Have you ever driven properly in Grand Theft Auto? You know what I mean: staying in your lane, stopping at red lights, moving with the rest of the traffic and never even thinking about mounting a kerb. It's a strange, almost trance-like way of playing. My mind soon moves into observer mode, and I experience this world in new ways. I watch the pedestrians navigating the street furniture, the way the cars wait for others to act, and hear the mournful cacophony of honks in a slow-moving jam. I see the police and know that, this time, I'm not the player they're looking for.
One of the joys of this series, in ways big and small, has always been roleplay. Taking on a persona in a given situation or, even better, teaming up with a few buddies and creating your own little scenario. This has always seemed a characteristic of Grand Theft Auto but the sheer scope of GTAV, specifically GTA Online, alongside ever-evolving video production and sharing tools has led to a new breed of production. The game is one hell of a foundation.
I'd been aware of a certain kind of police subculture that had grown up around the game since GTAIV, with various groups having various rules but the core idea being to play the roles 'realistically' (at the most basic level, arresting robbers rather than blowing them away). Some folk, of course, take it even further. A group of players interested in the police roleplay side of GTA Online recently decided to make their own 'reality' police show — a modern TV genre where, say, a camera crew follows Wolverhampton's finest bobbies as they pull over speeders, and there's high drama when a van crashes into a bollard. One of the reasons these shows are enjoyable, for me at least, is the insight into the daily mundanity of being a police officer, as well as the occasional drunk making a clownish cameo. It gives you a bit of respect for what these people put up with.
Perhaps that's why this series, Inside the Constabulary, has such charm to it. As a video game, Grand Theft Auto escalates: it starts with running a red light in front of a patrol car, and ends ten minutes later with hundreds dead and explosions everywhere. But here the infractions are everyday. The villains are graffiti artists, boozehounds, or people withissues. It's funny to see GTA police acting like... well, like police.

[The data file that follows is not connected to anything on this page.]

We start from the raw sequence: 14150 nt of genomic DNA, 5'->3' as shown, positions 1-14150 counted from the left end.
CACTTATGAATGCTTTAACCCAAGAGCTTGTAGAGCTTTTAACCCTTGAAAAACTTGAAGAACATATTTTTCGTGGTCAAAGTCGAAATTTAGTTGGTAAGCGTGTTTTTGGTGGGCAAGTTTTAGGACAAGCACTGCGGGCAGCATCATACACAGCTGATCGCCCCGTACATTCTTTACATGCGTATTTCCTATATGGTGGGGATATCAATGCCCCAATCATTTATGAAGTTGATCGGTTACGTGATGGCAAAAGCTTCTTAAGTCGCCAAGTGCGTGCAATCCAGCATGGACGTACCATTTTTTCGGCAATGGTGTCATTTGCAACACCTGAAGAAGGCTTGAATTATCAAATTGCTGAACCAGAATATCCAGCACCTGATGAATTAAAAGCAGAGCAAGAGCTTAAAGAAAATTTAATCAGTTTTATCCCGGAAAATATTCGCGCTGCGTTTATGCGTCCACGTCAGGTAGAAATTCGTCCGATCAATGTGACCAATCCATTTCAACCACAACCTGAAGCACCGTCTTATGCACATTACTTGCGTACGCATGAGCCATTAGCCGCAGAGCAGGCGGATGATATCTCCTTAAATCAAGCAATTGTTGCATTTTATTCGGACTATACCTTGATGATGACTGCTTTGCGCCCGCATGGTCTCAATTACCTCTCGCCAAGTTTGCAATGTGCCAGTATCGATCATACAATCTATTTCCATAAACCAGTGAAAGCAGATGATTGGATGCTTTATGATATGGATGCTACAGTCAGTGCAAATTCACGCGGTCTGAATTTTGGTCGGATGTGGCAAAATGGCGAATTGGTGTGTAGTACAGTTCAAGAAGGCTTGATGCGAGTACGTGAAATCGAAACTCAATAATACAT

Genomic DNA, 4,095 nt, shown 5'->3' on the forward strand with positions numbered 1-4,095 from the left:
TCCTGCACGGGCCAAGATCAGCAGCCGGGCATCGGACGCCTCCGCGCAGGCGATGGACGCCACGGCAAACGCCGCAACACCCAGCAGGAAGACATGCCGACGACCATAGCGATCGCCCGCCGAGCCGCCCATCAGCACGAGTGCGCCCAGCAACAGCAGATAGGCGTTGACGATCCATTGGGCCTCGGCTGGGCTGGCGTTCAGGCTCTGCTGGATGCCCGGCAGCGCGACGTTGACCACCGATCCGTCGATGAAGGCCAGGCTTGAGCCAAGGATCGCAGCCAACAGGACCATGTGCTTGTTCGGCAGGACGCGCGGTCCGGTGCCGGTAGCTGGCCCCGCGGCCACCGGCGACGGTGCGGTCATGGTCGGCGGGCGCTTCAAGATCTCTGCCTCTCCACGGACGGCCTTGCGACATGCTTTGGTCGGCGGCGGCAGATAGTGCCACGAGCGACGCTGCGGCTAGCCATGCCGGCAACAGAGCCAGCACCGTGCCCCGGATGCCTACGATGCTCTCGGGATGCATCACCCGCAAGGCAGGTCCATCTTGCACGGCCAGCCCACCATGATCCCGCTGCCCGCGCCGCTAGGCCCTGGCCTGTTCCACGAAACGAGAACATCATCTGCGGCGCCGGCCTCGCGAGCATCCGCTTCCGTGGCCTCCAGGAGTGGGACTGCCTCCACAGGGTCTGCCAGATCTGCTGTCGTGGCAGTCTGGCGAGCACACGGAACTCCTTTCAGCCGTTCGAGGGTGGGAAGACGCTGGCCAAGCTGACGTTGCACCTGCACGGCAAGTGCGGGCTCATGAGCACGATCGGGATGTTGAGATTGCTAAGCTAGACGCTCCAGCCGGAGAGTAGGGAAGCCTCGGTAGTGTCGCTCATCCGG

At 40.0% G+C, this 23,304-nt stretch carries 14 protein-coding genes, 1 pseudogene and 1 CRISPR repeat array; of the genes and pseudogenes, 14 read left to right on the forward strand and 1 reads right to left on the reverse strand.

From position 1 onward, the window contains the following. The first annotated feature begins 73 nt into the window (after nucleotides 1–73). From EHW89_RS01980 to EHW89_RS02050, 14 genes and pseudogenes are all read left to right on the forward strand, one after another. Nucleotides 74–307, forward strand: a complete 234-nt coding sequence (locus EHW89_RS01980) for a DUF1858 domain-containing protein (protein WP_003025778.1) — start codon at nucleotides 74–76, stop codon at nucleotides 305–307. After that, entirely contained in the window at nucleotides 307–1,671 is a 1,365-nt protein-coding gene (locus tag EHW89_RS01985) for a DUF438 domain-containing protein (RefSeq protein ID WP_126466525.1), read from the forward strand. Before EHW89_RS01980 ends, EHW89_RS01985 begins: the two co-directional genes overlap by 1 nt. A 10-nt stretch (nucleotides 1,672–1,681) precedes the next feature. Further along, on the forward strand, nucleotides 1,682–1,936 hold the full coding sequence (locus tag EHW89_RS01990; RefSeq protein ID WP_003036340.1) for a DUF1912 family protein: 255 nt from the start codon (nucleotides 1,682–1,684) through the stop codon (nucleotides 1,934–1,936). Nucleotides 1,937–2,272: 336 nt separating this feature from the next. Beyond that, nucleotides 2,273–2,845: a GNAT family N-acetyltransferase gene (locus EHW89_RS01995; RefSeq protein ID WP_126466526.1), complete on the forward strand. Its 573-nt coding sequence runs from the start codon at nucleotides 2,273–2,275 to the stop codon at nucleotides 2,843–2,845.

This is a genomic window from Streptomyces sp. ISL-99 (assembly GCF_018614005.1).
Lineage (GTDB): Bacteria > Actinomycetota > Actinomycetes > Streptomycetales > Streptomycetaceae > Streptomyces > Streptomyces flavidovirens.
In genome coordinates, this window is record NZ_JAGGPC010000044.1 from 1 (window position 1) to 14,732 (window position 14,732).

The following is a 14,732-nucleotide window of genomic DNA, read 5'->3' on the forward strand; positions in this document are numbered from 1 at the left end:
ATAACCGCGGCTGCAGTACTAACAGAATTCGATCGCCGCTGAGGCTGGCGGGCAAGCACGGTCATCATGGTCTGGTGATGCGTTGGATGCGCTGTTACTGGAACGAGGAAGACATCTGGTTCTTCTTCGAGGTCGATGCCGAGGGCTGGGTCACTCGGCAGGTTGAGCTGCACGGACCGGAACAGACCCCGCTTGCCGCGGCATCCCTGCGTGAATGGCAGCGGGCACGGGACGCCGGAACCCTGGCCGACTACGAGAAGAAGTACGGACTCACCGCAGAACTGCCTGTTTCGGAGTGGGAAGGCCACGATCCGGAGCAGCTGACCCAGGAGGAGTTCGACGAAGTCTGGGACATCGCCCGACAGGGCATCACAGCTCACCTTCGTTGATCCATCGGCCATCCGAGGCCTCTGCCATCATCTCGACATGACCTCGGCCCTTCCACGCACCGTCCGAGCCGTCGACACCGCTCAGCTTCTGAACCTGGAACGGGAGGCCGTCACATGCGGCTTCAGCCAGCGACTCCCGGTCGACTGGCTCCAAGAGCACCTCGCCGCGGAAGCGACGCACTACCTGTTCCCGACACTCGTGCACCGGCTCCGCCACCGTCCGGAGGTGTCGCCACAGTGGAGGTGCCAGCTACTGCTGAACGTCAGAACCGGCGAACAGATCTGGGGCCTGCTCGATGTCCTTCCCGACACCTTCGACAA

Anyone who's seen this kind of show will instantly be at home. Aficionados may note the Ambulance-inspired title sequence, and in terms of police-focused source material there's an endless array of shows available about UK police forces: the Cops UK; The Force North East; Cop Squad; The Met; Police 24/7 to name but a few. Inside the Constabulary is exactly like these, right down to the monotone discussions, constant copper lingo, and awkward excuses.
What impressed me more than anything else about Inside the Constabulary, however, is the camera work. The creators have done an incredible job of replicating the way these shows are filmed, so you have police talking to a camera in their squad car, a dash cam, a camera car, shots that follow the officers as they approach a scene, and shots that transition into squad cars as the operator 'climbs' in. What's happening is the illusion of a real-life person controlling the camera in that world, as if this whole thing really is being produced by people on the scene, following the police. It reminds you how jaw-dropping GTAV's world truly is.
That's not to say it doesn't show off. The second episode begins with Officer Fozzy chatting away to the camera about why he joined the force, before what should be a routine stop becomes a car chase. I think it's easy to watch something like this and pick out imperfections: the lip-syncing animations are terrible, for example, even if the team can hardly be blamed for that. The voice acting isn't going to win an Oscar (though it does fit the 'reality show' concept). To me those wrinkles are so small next to the achievement of producing something like this in a video game. This video starts just as the chase begins: